When UMass fired Charley Molnar after Christmas, it didn't take long for rumors to begin swirling about potential replacements. With two abysmal years in their rear view mirror, the process of rebooting UMass football began, and in that, the Minutemen faithful began looking towards some familiar faces to rebuild and start the arduous task of making their program something resembling a team attempting to be respectable.
Two faces in the crowd for UMass should and do rise above the others - Mark Whipple and Don Brown. The duo won the Division I-AA national championship in their first year in Amherst, taking the Minutemen to the 1998 crown. Whipple, the offensive architect, paired almost identically with Brown, the defensive mastermind, after coming from Brown, where they laid the groundwork for an Ivy League championship.
In the years since they've left Amherst, both ventured close to but never actually landed in the big time. Whipple won Super Bowls as a quarterbacks coach with the Pittsburgh Steelers, eventually landing as an offensive coordinator and associate head coach with Miami. But he's never resurfaced seriously as a head coaching candidate since nearly scoring the Boston College job that went to Jeff Jagodzinski.
Don Brown, meanwhile, is the defensive doppelganger of Whipple. Since leaving UMass to become the defensive coordinator at Maryland, Brown's established himself as a mastermind of the X's. But he's never been seriously discussed as a head coach. After leaving Connecticut for BC, he's primarily the man credited with the turnaround on the defensive side of the ball for a team that went 7-5 with essentially the same core that went 2-10.
Recently, multiple reports surfaced where Whipple is moving closer towards potentially becoming the UMass head coach once more. Now a coaching free agent (he coached last year with as the QB coach for the Cleveland Browns, who just cleaned house), he has the link and the availability to come back to Amherst and finish the business he never got the chance to start at BC or elsewhere.
If Whipple goes to UMass, the top candidate to return to Amherst as an assistant is Don Brown. Obviously, Brown has a good thing going with Boston College, and there's no indication he's unhappy. But the 58-year old Brown would be right at home with the 56-year old Whipple, and the feeling would be that the "gang is getting back together." A proven Division I bowl subdivision assistant, he would give instant credibility to a team sorely lacking in that regard.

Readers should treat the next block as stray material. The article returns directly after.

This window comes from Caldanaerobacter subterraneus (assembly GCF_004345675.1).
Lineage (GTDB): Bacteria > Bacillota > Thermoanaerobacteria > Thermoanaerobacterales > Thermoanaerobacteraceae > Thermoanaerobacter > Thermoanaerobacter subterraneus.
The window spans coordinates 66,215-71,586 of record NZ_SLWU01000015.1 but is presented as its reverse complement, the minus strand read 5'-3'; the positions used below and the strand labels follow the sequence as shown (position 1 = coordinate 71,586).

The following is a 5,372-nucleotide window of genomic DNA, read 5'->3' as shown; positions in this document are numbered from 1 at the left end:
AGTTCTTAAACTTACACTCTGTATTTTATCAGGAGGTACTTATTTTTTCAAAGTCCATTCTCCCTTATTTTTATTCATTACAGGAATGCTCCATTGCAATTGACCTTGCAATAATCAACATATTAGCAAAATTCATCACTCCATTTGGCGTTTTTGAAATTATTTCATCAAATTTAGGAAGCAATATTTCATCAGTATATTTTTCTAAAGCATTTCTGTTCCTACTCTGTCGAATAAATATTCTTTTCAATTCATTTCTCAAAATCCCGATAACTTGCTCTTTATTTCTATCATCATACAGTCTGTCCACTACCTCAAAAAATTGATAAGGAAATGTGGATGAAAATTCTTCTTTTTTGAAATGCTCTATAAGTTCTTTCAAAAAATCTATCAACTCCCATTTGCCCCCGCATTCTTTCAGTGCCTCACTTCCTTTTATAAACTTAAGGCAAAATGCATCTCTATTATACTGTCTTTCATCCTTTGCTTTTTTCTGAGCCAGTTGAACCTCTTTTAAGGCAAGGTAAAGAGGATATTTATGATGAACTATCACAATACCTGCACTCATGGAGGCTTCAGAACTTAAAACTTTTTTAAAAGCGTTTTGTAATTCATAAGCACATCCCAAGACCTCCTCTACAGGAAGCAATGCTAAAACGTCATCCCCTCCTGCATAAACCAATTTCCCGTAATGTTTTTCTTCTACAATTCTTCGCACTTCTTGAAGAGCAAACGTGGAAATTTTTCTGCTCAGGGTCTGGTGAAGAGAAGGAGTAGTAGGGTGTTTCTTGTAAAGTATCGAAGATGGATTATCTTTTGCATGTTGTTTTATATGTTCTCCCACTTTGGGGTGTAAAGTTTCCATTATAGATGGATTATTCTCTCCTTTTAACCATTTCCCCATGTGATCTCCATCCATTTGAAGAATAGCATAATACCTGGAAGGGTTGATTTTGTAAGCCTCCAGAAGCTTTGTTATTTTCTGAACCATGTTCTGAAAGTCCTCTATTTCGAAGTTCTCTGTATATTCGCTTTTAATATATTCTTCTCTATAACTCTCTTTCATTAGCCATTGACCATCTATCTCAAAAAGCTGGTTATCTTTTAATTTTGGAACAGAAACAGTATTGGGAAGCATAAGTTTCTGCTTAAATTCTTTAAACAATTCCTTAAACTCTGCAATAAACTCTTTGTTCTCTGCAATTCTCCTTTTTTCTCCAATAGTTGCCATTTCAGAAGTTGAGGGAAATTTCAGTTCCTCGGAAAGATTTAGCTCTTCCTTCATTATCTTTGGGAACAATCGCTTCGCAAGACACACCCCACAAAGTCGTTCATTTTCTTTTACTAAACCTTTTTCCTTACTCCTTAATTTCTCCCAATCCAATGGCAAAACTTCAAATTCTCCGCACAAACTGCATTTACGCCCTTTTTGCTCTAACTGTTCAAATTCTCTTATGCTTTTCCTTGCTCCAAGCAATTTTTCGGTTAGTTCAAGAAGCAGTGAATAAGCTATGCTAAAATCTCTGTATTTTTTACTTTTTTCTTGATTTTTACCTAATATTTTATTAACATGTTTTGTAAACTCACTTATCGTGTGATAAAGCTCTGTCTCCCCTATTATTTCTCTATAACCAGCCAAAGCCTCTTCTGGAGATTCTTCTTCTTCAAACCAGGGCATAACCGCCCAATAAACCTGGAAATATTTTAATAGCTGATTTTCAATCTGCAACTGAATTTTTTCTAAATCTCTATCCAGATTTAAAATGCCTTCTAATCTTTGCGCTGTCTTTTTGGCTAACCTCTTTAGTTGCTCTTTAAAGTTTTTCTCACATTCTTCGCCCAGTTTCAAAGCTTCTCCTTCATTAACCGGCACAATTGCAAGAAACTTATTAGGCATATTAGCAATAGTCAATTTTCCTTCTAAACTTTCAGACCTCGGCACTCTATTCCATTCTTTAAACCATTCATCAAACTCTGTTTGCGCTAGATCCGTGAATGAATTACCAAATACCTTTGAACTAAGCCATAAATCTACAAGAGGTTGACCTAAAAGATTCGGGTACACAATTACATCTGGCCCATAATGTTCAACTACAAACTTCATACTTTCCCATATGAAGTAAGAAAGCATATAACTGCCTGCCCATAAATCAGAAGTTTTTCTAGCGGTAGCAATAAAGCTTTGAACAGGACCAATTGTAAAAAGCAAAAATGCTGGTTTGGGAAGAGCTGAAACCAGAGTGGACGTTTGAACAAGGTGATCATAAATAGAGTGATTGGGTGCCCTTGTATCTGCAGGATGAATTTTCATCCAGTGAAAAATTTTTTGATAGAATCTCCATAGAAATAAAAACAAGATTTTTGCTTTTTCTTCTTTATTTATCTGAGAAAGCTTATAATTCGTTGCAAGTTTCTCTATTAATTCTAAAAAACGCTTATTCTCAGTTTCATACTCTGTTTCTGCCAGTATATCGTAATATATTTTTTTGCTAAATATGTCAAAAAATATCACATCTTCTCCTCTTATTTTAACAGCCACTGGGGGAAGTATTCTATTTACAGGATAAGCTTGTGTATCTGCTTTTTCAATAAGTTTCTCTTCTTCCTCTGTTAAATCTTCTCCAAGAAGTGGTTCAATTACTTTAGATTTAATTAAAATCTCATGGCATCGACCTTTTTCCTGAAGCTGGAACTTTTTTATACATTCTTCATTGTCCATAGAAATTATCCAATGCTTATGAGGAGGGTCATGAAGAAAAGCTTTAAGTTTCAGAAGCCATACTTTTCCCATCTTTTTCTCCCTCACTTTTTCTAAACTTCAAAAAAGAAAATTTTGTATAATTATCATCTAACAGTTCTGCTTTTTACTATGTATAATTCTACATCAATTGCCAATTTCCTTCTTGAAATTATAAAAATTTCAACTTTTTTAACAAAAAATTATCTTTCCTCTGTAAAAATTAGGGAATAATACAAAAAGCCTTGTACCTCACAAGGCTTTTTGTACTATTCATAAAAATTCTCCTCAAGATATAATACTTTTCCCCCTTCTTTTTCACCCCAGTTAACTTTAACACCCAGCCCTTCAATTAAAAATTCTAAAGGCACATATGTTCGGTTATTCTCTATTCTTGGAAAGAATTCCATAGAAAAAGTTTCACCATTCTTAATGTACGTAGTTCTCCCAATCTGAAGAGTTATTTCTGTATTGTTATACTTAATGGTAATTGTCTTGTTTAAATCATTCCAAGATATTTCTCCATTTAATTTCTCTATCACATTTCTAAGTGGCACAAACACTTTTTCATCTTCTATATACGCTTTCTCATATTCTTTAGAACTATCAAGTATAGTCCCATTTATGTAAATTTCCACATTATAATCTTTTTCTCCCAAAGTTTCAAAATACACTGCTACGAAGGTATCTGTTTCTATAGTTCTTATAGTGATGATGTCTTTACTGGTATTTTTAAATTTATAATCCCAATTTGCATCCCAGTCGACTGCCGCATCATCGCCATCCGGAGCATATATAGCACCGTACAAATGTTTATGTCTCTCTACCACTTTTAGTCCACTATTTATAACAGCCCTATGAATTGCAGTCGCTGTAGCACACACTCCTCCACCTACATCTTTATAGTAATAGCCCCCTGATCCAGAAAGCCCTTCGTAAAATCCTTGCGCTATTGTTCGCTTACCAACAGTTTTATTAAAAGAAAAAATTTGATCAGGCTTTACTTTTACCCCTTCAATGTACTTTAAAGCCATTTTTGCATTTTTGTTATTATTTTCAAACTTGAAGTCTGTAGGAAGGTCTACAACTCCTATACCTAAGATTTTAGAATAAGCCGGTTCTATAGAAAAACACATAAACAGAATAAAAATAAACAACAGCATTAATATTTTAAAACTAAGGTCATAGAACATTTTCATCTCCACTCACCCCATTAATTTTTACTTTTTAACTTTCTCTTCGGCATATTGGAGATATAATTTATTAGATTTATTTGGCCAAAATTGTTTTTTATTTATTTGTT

There's added incentive for Whipple to take the UMass job and immediately court Brown. UMass cannot possibly match the Boston College salary; the Minutemen are too busy paying off roughly $2 million in salaries of ex-communicated coaches, including Molnar and Toot Cahoon. But the university can entice Brown with the promise of a state pension; he's coached seven seasons for UMass already, meaning Brown will qualify for the state pension plan in less than five years. University of Massachusetts policy states that any full-time employee can qualify for the pension plan if they have 10 years of service and are over the age of 60. That means Brown would be eligible for the plan when he turns 61.
While the pension plan idea is great, I don't think it would really apply in this scenario. UMass would have to offer Brown a salary somewhere remotely close to BC so Brown could qualify for a pension that resembles a real salary. If he has 10 years in at the state level, and his highest yearly estimate for his final three years is only $100,000, then he'll only make $23,000 or thereabouts in an annuity. Charley Molnar only had a salary paying him about $400,000 per year, and he was a head coach.
I think the greater threat is the opportunity to coach once again with Whipple. There's no way UMass can touch the money BC can offer, and even if UMass wins a conference championship, the MAC is still being relegated to the Group of Five that gets one slot in the College Football Playoff. By the time UMass left for a bigger conference if they ever somehow got into the ACC (which, let's be honest, if UConn couldn't get in, UMass isn't) or with an expansion of the playoff somehow, it would probably happen well after the Whipple/Brown era ended. The only reason Brown has for leaving is to coach again with Whipple, but then again, that could be just enough when you're talking about the coaching fraternity and the way some relationships develop.
If Brown doesn't leave, I hear there's a defensive coordinator with a mustache hanging out in suburban Massachusetts that's got availability. #Spaz4UMass